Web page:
In addition to high quantum yields and a high brightness, the fluorescence stability of the dye is of particular importance for STED imaging . Especially, when this technique is used to address more complex tasks such as time-resolved or three-dimensional imaging. Therefore, the photostability of the synthesised dye-modified silica nanoparticles was confirmed by different photobleaching experiments. For this purpose, the three different nanoparticle suspensions were diluted to a particle concentration of 0.26 nM. A 40 nM solution of the free Atto647N–CS–APTES conjugate in MilliQ water was used as a reference to determine the influence of the embedding into the silica matrix. All sample solutions were exposed to light from seven commercially available LEDs (λem = 594–650 nm) and the fluorescence intensity was measured over a period of 20 min in order to compare their photobleaching. Even though the dye Atto647N is well known in literature for its high photostability, it showed a decrease of fluorescence intensity of around 75% after 20 min of continuously irradiation by the LEDs (Figure 5). However, the dyes that were embedded into the silica matrix show in each of the nanoparticle samples a higher photostability. The relative fluorescence of Stoe75_Atto647N and FD60_Atto647N dropped only to 48% and 61% of their starting intensity, respectively, after 20 min of continuous irradiation. The fluorescence intensity of CD_Atto647N fell only to about 81% of the initial value. We hypothesise that the differences in the decrease of fluorescence intensities can be explained by the varying thicknesses of the silica shells of the particles. Using the C-dots method, dye-doped silica nanoparticles with a dye-rich core and a pure silica shell are obtained . In contrast, the two other methods lead to a significant distribution of the fluorescent dye in the particle matrix and consequently to a reduced shielding. To examine the hypothesis, an additional silica shell without dye molecules was applied on the FD45_Atto647N particles (FD45_Atto647N_NFSS). Next, the photostability of these particles and the fully dyed FD60_Atto647N was compared (Figure S21, Supporting Information File 1). As a result, a higher photostability can be achieved through an additional pure silica shell, since the fluorescence intensity of FD45_Atto647N_NFSS tends to be reduced slower compared to the fully dyed particles. This should be further increased by a thicker silica shell. A similar outcome was observed with separate samples of all nanoparticles that were only illuminated by day light (Figure S21, Supporting Information File 1). An extra pure silica shell provides protection from outside influences and makes the particles more stable against bleaching.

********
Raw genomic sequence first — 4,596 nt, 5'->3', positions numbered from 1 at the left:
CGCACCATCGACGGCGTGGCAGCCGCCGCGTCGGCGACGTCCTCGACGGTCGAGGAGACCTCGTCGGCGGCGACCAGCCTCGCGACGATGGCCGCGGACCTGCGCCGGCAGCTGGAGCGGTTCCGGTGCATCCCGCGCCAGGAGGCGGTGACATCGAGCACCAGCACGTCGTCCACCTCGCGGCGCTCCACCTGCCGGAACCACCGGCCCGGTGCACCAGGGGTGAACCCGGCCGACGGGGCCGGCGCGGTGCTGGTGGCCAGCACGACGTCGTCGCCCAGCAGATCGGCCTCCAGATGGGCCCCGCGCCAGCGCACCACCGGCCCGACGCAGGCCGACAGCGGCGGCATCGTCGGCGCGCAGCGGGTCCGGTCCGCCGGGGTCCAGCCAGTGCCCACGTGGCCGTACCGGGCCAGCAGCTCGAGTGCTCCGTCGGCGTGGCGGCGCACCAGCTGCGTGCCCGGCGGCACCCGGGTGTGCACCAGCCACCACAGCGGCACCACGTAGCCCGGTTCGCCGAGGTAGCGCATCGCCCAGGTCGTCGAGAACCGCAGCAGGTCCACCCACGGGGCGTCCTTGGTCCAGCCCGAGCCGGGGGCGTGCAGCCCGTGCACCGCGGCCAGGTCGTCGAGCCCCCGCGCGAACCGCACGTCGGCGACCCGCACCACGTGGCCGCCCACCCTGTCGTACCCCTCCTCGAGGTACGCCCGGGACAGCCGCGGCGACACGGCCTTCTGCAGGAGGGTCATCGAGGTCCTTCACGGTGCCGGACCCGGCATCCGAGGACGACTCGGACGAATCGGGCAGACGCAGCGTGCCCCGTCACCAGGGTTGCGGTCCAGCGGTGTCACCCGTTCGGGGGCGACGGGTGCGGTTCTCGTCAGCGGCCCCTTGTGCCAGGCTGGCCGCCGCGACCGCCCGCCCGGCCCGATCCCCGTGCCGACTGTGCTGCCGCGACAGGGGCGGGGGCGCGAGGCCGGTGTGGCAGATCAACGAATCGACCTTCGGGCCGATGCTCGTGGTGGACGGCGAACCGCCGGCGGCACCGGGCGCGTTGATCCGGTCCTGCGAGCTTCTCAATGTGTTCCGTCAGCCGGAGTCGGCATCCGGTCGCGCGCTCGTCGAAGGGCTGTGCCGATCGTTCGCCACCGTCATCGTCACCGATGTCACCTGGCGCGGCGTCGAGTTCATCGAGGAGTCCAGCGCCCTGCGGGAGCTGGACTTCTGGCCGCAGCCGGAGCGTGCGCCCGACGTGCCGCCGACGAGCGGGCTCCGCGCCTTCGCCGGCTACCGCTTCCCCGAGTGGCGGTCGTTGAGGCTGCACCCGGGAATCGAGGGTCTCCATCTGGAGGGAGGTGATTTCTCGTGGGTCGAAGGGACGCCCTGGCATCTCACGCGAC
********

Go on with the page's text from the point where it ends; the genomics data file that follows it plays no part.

To investigate the behaviour of nanoparticles under experimentally relevant conditions with regard to in vitro or in vivo applications, the particle stability was tested in cell culture media, which contain high amounts of salts, amino acids and proteins. In aqueous media, electrostatic repulsion contributes to particle stabilisation. In presence of salts at neutral pH values, this type of stabilisation might be ineffective. In contrast, the formation of a protein corona at the interface between particle surface and medium might also influence the particle stability . Thus, we tested the fluorescently labelled particles in MilliQ water and minimum essential medium (MEM) containing 20% of FBS (fetal bovine serum). Table 5 shows the amount of agglomerates 24 h after incubation of the particles in MilliQ water and MEM/FBS (20%) medium. For Atto647N-loaded nanoparticles no significant agglomeration was observed. However, Dy648-APTES particles showed a trend towards agglomeration with increasing size. The agglomerate content increased from 0.5% (40 nm) to 2.5% for 80 nm large particles. In addition, we tested a potential influence of the medium on the leaching of the Atto647N molecules. It demonstrated that the leaching of Atto647N was not negatively affected by the selected medium.